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Homeplace 1850s Working Farm, TN

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Explore the Homeplace 1850s Working Farm in the Land Between the Lakes National Recreation Area.Homeplace 1850s Working Farm at Land Between the Lakes Travel Review - Visiting the Land Between the Lakes? Make sure you visit the Homeplace 1850s Working Farm in the middle of the park and experience life back in the Mid-19th-Century. It's the best attraction in the National Recreation Area! #madeinTN #travel
On our recent Spring Break trip to Tennessee, we explored the attractions within the Land Between the Lakes. Our favorite was the Homeplace 1850s Working Farm. We enjoyed our visit so much that we decided to write this separate post about it.

The Homeplace 1850s Working Farm Travel Review

The Homeplace 1850s Working Farm and Living History Museum is an interactive replica of a mid-19th-century two-generation farm. It is a working farm, which means the employees and volunteers work the farm much the way it was worked back in time.
The farm includes restored buildings, livestock, fields, and crops representative of the 1850s. This was a prosperous area back then due to its proximity to the Tennessee and Cumberland Rivers. The rivers allowed the farmers to send their crops and livestock to market. Their main cash crops were corn and tobacco, which are still produced on the farm today.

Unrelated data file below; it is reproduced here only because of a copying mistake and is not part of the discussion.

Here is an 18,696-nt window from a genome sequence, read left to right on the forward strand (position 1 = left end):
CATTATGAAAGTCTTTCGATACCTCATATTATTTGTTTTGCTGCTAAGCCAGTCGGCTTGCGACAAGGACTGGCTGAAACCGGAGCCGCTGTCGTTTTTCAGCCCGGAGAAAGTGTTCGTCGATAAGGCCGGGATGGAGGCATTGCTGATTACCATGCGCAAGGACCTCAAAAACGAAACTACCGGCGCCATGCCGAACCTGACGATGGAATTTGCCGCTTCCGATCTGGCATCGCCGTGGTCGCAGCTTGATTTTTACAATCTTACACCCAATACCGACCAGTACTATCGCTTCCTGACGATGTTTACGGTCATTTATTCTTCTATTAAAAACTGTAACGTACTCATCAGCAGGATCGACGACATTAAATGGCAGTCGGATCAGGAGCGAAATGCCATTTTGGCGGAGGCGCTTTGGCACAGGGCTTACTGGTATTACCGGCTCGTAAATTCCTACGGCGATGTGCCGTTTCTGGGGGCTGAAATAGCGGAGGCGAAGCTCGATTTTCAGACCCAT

The buildings include houses, barns, pens, sheds, cribs, and a blacksmith shop. These buildings are open for visitors to walk through and see how life occurred for these upper South families. Workers can be found around the farm. They are happy to tell you about rural life and answer questions.

Our favorite building on the farm was the double pen house. This clever house contains rooms that are separated by breezeways. These open patios provided relief from the heat of summer. I would love to stay in a house like this!

Experience Life Back in the Mid-19th-Century

The double pen house had a wool spinning demonstration taking place. The lady spinning wool was dressed in period clothing and was quite knowledgeable about historic area life. She was able to answer all the questions asked about wool and the farm in general. After her wool demonstration, she went outside and fed one of the sheep. This was really neat to witness and we were able to pet the gentle sheep.
There is a covered picnic area on the far side of the parking lot with trash cans and access to a nearby creek. Modern bathrooms are available in the main building, which also contains a gift shop with all kinds of historical-themed items. Admission is $5 for adults and $3 for children. Well worth it! Get more information about the farm here.

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